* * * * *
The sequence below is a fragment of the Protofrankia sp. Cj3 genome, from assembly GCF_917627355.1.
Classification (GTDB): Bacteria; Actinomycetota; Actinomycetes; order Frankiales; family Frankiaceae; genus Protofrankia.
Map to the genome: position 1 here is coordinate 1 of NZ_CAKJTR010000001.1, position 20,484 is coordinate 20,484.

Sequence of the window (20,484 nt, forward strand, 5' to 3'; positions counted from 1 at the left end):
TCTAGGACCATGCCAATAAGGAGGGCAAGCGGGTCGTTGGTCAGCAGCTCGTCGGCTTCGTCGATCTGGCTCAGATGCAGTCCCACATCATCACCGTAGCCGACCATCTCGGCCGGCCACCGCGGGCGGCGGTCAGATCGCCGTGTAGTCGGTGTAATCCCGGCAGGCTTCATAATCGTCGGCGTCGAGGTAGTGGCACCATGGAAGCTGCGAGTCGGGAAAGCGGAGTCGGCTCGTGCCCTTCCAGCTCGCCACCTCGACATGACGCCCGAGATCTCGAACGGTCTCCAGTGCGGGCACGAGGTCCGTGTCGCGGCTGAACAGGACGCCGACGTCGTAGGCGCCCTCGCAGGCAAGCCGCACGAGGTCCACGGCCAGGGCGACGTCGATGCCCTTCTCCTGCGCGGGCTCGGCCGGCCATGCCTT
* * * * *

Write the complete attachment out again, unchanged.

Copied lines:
The sequence below is a fragment of the Protofrankia sp. Cj3 genome, from assembly GCF_917627355.1.
Classification (GTDB): Bacteria; Actinomycetota; Actinomycetes; order Frankiales; family Frankiaceae; genus Protofrankia.
Map to the genome: position 1 here is coordinate 1 of NZ_CAKJTR010000001.1, position 20,484 is coordinate 20,484.

Sequence of the window (20,484 nt, forward strand, 5' to 3'; positions counted from 1 at the left end):
TCTAGGACCATGCCAATAAGGAGGGCAAGCGGGTCGTTGGTCAGCAGCTCGTCGGCTTCGTCGATCTGGCTCAGATGCAGTCCCACATCATCACCGTAGCCGACCATCTCGGCCGGCCACCGCGGGCGGCGGTCAGATCGCCGTGTAGTCGGTGTAATCCCGGCAGGCTTCATAATCGTCGGCGTCGAGGTAGTGGCACCATGGAAGCTGCGAGTCGGGAAAGCGGAGTCGGCTCGTGCCCTTCCAGCTCGCCACCTCGACATGACGCCCGAGATCTCGAACGGTCTCCAGTGCGGGCACGAGGTCCGTGTCGCGGCTGAACAGGACGCCGACGTCGTAGGCGCCCTCGCAGGCAAGCCGCACGAGGTCCACGGCCAGGGCGACGTCGATGCCCTTCTCCTGCGCGGGCTCGGCCGGCCATGCCTT